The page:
Furloughs go white-collar: How to keep them fair and legal
In past recessions, furloughs—requiring employees to take a certain number of unpaid days off—were mostly limited to blue-collar workers. But this downturn is different.
In the past two years, everyone from tech firms to state government has furloughed their white-collar employees.
Eleven percent of large U.S. companies have furloughed employees since the recession began, and 6% plan to do so over the next 12 months, according to a Watson Wyatt survey.
Furloughs have several advantages over straight layoffs. Organizations cut costs by reducing payroll, yet don’t lose trained workers. They can repeat or lengthen furloughs as needed and avoid the expense of recruiting, hiring and training when business bounces back.
Disadvantages: Furloughs can increase the workload for remaining employees and lower morale. Employers typically continue to pay benefits to furloughed employees.
Experts offer the following options for furloughs:
• Conduct a one-time furlough for consecutive days or weeks. Furloughs handled in this manner generally last one to four weeks.
Example: Ashland Inc. furloughed almost all of its employees in the United States and Canada for two weeks.
• Spread furloughs over an extended period.
Examples: At Pella Corp., employees spend one week on furlough every four to six weeks. Rockwell Automation furloughs all employees for three days every three months.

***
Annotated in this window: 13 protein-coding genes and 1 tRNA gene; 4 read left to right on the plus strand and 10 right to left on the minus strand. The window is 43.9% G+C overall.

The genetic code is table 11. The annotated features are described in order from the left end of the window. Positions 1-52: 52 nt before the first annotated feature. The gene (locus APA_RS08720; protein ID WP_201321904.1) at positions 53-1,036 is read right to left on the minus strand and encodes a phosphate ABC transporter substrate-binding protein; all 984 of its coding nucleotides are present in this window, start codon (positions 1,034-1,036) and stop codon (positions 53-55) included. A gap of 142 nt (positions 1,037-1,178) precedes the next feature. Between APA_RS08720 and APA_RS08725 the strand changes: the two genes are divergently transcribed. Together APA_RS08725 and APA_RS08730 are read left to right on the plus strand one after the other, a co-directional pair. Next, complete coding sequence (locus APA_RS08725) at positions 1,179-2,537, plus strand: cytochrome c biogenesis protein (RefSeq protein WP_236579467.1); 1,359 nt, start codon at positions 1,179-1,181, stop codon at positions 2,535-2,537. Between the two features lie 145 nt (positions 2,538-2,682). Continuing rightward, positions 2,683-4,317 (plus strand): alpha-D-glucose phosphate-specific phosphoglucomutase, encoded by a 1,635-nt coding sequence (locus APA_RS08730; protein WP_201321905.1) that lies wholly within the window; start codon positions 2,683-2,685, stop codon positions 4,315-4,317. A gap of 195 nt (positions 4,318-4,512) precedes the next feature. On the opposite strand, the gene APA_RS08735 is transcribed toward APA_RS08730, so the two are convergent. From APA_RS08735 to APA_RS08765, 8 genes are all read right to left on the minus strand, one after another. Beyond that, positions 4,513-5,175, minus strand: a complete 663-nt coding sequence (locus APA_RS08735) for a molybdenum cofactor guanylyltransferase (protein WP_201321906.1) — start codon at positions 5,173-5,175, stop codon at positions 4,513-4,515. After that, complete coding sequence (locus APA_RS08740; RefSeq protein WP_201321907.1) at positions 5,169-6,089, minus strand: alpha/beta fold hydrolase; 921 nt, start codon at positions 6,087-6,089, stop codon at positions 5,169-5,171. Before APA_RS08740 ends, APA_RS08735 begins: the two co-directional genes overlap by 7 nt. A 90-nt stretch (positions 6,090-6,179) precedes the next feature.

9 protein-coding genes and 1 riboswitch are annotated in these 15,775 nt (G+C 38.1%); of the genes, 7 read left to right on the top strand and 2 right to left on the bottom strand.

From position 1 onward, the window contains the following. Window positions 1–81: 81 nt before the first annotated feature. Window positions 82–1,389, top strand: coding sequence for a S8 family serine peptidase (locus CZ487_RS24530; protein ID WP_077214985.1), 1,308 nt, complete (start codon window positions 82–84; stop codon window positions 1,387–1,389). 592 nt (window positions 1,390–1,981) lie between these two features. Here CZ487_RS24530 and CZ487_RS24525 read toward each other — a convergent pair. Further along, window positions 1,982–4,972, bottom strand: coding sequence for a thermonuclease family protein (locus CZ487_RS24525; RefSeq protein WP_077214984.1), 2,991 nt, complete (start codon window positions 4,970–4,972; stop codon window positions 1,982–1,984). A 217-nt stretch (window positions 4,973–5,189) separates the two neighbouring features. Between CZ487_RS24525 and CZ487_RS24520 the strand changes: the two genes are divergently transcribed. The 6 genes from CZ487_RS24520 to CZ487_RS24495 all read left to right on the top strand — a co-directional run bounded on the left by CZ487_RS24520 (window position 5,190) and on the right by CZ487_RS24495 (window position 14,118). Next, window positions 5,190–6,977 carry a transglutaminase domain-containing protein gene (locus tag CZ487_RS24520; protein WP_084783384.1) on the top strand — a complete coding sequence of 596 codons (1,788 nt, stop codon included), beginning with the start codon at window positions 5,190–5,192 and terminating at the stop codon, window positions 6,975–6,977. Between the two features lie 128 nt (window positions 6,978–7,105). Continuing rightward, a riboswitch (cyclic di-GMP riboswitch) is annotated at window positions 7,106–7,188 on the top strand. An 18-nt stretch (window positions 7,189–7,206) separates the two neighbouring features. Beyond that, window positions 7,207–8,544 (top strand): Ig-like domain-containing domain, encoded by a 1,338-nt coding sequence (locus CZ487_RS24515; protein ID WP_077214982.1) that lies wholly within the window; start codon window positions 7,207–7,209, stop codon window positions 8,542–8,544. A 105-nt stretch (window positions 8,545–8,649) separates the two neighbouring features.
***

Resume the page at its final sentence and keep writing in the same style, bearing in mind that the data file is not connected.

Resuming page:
• Consider basing length of furlough on pay grade. You can furlough all employees for the same length of time or furlough them according to their salaries. In such cases, the highest-paid employees take proportionately longer furloughs than those who earn less. Make sure no pay group receives disproportionately long furloughs.
Example: When the University of Maryland in January furloughed 20,000 employees, those earning more than $90,000 per year were furloughed for five days. Those earning less than $30,000 didn’t lose any work time. Employees in the middle missed one, two, three or four days, depending on their salaries.
Organizations are on solid legal ground with either approach, if implemented correctly. However, expect griping. Top performers believe marginal workers should be furloughed. Employees with seniority believe the last-hired should be furloughed first. Low-salary workers believe they can least afford to stop working temporarily.
Carefully plan how you will communicate furlough plans to reassure workers that you’re doing everything possible to minimize time off and spread the pain fairly.
Furloughs and the law
Notify employees in writing that they can’t work during the furlough without written approval from top management. If they perform any work, you’ll have to pay them.
Consult with your attorney before furloughing low-paid exempt workers. Any reduction in hours that cuts pay to less than $455 per week will jeopardize their exempt status.
Most state laws require employers to provide advance warning of furloughs. Check your state’s law.